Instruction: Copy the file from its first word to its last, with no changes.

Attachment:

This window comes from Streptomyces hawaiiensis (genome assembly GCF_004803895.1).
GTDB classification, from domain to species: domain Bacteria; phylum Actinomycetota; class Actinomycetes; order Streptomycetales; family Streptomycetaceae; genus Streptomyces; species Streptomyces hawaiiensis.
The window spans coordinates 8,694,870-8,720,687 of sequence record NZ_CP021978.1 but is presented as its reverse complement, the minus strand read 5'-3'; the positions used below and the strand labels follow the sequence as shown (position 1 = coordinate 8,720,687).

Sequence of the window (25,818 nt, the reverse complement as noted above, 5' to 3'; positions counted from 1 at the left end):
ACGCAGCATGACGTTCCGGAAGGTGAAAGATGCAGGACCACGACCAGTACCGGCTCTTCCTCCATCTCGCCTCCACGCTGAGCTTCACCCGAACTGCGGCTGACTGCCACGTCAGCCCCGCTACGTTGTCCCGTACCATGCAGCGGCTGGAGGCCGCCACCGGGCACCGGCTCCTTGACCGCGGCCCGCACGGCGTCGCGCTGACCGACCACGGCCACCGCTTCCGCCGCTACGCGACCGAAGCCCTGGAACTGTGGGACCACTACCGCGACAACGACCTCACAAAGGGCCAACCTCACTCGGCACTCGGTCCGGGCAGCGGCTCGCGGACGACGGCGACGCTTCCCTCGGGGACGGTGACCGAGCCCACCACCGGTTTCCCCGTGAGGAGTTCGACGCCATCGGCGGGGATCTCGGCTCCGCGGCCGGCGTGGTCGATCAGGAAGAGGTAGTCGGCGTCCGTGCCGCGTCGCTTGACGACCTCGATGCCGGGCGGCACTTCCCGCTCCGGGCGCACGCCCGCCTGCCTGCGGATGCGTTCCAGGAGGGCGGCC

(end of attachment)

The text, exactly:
This window comes from Streptomyces hawaiiensis (genome assembly GCF_004803895.1).
GTDB classification, from domain to species: domain Bacteria; phylum Actinomycetota; class Actinomycetes; order Streptomycetales; family Streptomycetaceae; genus Streptomyces; species Streptomyces hawaiiensis.
The window spans coordinates 8,694,870-8,720,687 of sequence record NZ_CP021978.1 but is presented as its reverse complement, the minus strand read 5'-3'; the positions used below and the strand labels follow the sequence as shown (position 1 = coordinate 8,720,687).

Sequence of the window (25,818 nt, the reverse complement as noted above, 5' to 3'; positions counted from 1 at the left end):
ACGCAGCATGACGTTCCGGAAGGTGAAAGATGCAGGACCACGACCAGTACCGGCTCTTCCTCCATCTCGCCTCCACGCTGAGCTTCACCCGAACTGCGGCTGACTGCCACGTCAGCCCCGCTACGTTGTCCCGTACCATGCAGCGGCTGGAGGCCGCCACCGGGCACCGGCTCCTTGACCGCGGCCCGCACGGCGTCGCGCTGACCGACCACGGCCACCGCTTCCGCCGCTACGCGACCGAAGCCCTGGAACTGTGGGACCACTACCGCGACAACGACCTCACAAAGGGCCAACCTCACTCGGCACTCGGTCCGGGCAGCGGCTCGCGGACGACGGCGACGCTTCCCTCGGGGACGGTGACCGAGCCCACCACCGGTTTCCCCGTGAGGAGTTCGACGCCATCGGCGGGGATCTCGGCTCCGCGGCCGGCGTGGTCGATCAGGAAGAGGTAGTCGGCGTCCGTGCCGCGTCGCTTGACGACCTCGATGCCGGGCGGCACTTCCCGCTCCGGGCGCACGCCCGCCTGCCTGCGGATGCGTTCCAGGAGGGCGGCC